Shintaro Ishihara called an impromptu press conference at the Tokyo Metropolitan Government office on October 25 and announced, “As of today, I resign as Governor of Tokyo to form a new political party.” Soon afterward, he tendered his resignation to the chairman of the Tokyo Metropolitan Assembly. On November 13, he launched his “Sunrise Party” by renaming the “The Sunrise Party of Japan” which he formed on April 10, 2010. Three days later on November 16, he merged his new party with the “Japan Restoration Party” led by Osaka Mayor Toru Hashimoto with the aim of making it a third party to work for Japan’s revival outside the framework of the two main parties – the Democratic Party of Japan (DPJ) and the Liberal Democratic Party (LDP).
Young students today may probably know Ishihara only as Governor of Tokyo. But he was essentially a novelist. Now he has a strong power in the political world. But he used to yield strong influences in the literary world, too. Let us have a look at him as a novelist, not as a politician.
In 1956, Ishihara debuted in the literary world with his “Season of the Sun” when he was a Hitotsubashi University student. The best seller brought him the 34th Akutagawa Prize, making him the youngest person at the time to win the prestigious literary award. It was since then that the media has come to spotlight the winners of the prize. In that sense, Ishihara made a great contribution toward the popularity the annual prize has enjoyed in subsequent years. His short-lived “Sunrise Party” was named after his book.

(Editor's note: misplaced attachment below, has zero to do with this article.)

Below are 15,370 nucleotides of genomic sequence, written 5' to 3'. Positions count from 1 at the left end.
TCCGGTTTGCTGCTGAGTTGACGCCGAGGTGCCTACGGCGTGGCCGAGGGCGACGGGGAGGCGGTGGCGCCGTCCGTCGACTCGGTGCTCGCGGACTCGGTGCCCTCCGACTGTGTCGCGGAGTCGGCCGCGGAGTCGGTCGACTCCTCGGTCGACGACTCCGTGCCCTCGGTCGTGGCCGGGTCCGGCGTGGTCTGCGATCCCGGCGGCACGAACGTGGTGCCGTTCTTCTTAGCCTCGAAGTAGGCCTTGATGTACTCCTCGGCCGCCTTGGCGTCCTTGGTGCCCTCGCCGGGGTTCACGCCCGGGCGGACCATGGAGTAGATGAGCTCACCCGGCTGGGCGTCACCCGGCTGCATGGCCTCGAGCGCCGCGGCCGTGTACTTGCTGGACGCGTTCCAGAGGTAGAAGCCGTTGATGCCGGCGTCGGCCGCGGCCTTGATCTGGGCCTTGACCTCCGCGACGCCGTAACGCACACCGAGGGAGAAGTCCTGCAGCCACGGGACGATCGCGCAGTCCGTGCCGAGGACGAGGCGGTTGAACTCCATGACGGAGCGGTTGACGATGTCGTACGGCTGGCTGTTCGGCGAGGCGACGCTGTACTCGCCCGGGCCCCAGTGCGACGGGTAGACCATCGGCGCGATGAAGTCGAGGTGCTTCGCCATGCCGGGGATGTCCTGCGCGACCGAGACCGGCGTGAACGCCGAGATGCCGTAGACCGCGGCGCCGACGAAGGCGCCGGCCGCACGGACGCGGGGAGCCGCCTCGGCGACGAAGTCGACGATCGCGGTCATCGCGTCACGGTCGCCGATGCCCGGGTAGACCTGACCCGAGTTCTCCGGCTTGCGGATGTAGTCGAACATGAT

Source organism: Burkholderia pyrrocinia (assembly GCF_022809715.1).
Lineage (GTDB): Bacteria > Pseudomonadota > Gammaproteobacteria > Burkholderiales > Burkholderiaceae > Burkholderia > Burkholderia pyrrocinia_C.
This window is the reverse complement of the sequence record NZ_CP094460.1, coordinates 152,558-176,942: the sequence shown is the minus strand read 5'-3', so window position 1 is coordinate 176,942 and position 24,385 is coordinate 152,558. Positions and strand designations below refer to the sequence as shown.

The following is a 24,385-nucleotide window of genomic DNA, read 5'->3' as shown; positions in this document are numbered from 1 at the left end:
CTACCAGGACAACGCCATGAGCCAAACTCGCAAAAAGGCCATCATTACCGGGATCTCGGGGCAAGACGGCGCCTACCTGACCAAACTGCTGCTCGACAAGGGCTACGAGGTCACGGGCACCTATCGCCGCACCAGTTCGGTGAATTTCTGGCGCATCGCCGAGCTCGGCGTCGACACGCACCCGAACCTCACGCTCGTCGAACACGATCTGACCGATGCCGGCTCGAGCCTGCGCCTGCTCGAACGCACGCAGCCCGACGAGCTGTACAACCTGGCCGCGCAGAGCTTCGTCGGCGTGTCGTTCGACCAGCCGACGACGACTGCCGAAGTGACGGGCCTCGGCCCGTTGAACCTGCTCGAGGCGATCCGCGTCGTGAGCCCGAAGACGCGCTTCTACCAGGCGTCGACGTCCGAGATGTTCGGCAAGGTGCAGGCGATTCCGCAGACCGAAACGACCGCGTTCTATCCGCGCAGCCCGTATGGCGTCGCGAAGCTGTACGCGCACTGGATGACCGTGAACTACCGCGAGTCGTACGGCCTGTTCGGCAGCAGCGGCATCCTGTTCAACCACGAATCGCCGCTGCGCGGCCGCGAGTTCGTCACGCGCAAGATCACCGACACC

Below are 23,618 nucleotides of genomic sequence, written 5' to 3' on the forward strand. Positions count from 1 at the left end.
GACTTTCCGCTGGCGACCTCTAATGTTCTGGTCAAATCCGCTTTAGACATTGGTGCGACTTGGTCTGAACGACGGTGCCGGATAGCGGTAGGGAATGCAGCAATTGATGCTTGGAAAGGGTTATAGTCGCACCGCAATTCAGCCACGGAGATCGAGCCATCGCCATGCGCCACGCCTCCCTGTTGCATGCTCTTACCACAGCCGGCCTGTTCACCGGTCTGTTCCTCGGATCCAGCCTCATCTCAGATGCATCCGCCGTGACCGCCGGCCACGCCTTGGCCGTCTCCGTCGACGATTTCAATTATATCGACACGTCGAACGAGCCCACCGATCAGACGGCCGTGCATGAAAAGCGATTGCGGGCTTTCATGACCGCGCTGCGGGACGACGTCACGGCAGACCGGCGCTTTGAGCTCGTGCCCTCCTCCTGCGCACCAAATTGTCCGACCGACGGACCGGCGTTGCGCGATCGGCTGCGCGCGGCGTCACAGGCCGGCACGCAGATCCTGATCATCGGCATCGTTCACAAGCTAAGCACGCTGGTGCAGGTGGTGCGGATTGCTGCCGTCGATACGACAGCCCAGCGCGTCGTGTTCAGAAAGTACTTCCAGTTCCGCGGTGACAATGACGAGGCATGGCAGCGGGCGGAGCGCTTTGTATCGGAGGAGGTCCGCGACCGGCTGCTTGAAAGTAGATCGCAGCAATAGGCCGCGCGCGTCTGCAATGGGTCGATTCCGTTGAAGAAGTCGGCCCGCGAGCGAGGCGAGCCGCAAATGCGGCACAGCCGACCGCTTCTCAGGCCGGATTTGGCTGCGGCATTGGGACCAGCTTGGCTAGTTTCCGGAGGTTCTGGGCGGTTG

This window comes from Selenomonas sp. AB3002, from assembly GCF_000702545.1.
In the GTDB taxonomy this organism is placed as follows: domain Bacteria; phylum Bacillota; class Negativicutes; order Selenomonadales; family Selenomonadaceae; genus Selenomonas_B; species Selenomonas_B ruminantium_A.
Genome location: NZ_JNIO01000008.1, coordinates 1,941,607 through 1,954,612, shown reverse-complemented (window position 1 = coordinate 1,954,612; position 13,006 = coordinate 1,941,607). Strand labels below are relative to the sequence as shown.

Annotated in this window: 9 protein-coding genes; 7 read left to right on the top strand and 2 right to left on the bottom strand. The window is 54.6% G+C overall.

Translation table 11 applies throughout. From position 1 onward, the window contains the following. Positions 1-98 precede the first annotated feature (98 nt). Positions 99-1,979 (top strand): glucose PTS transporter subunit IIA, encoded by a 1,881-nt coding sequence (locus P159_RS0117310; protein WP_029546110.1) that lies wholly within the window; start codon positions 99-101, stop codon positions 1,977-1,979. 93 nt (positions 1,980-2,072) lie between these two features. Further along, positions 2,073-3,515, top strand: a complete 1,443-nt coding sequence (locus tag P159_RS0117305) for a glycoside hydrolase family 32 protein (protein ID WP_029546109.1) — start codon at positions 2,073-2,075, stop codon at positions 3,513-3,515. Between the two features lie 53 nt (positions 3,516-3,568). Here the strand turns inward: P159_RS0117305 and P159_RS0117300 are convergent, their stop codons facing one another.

His typical books like “Season of the Sun”, “Crazed Fruit” and “Punishment Room” depicted love of new-generation youngsters with materialistic feelings who indulged in dissolute and disorderly behaviors. Japan at the time had just come out of the postwar doldrums, preparing its way for years of high economic growth that would follow. The unethical and immoral violence driven by hopes and fears of youngsters in those days won the sympathy of the same generation. The “sun tribe” who admired the characters in Ishihara’s books and imitated their delinquency emerged as a social problem. His hairstyle known as “Shintaro cut” was in rage. He became postwar Japan’s new standard bearer.
After his debut as a novelist 56 years ago, Ishihara authored many books that belittled the traditional ethics in favor of a new order, winning the support of people who held up Japan’s new age. That style has not changed since he turned a politician in 1968. What will be in store now for his new politic party?
Written by: Yudai Kodera